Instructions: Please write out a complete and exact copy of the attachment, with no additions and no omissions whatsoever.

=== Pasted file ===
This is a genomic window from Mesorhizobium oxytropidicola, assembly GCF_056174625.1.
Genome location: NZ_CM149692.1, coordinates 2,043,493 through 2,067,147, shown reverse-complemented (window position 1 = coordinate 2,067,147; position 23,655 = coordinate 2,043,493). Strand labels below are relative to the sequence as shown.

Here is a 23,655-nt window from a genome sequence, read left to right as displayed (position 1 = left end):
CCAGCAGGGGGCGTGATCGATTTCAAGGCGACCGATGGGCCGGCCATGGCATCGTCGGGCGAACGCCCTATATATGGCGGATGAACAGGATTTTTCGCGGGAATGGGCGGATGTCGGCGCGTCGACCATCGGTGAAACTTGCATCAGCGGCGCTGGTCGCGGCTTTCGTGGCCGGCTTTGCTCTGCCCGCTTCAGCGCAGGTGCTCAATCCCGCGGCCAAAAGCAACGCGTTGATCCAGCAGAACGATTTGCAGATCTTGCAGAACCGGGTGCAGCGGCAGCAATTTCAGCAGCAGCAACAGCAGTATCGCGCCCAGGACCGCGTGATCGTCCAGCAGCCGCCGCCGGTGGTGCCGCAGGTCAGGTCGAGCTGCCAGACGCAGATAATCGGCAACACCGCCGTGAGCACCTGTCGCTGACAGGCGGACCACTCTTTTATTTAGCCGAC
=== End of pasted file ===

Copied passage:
This is a genomic window from Mesorhizobium oxytropidicola, assembly GCF_056174625.1.
Genome location: NZ_CM149692.1, coordinates 2,043,493 through 2,067,147, shown reverse-complemented (window position 1 = coordinate 2,067,147; position 23,655 = coordinate 2,043,493). Strand labels below are relative to the sequence as shown.

Here is a 23,655-nt window from a genome sequence, read left to right as displayed (position 1 = left end):
CCAGCAGGGGGCGTGATCGATTTCAAGGCGACCGATGGGCCGGCCATGGCATCGTCGGGCGAACGCCCTATATATGGCGGATGAACAGGATTTTTCGCGGGAATGGGCGGATGTCGGCGCGTCGACCATCGGTGAAACTTGCATCAGCGGCGCTGGTCGCGGCTTTCGTGGCCGGCTTTGCTCTGCCCGCTTCAGCGCAGGTGCTCAATCCCGCGGCCAAAAGCAACGCGTTGATCCAGCAGAACGATTTGCAGATCTTGCAGAACCGGGTGCAGCGGCAGCAATTTCAGCAGCAGCAACAGCAGTATCGCGCCCAGGACCGCGTGATCGTCCAGCAGCCGCCGCCGGTGGTGCCGCAGGTCAGGTCGAGCTGCCAGACGCAGATAATCGGCAACACCGCCGTGAGCACCTGTCGCTGACAGGCGGACCACTCTTTTATTTAGCCGAC